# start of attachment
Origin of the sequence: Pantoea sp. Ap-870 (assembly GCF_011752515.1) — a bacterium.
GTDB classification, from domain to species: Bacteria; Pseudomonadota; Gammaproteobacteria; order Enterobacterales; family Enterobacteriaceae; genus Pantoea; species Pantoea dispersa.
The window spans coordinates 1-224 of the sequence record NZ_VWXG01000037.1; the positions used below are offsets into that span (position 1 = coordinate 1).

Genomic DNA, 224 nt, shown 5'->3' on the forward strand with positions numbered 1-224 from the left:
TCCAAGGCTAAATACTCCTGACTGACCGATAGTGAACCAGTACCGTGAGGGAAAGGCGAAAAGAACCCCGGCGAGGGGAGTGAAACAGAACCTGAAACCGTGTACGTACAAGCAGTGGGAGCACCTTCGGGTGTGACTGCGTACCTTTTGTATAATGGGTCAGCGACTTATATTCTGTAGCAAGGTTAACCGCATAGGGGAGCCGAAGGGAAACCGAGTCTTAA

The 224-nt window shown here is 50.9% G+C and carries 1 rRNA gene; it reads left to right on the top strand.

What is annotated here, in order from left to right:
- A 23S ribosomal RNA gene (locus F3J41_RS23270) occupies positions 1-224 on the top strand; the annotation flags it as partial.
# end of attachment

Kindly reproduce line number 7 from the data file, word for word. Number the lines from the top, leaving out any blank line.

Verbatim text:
What is annotated here, in order from left to right: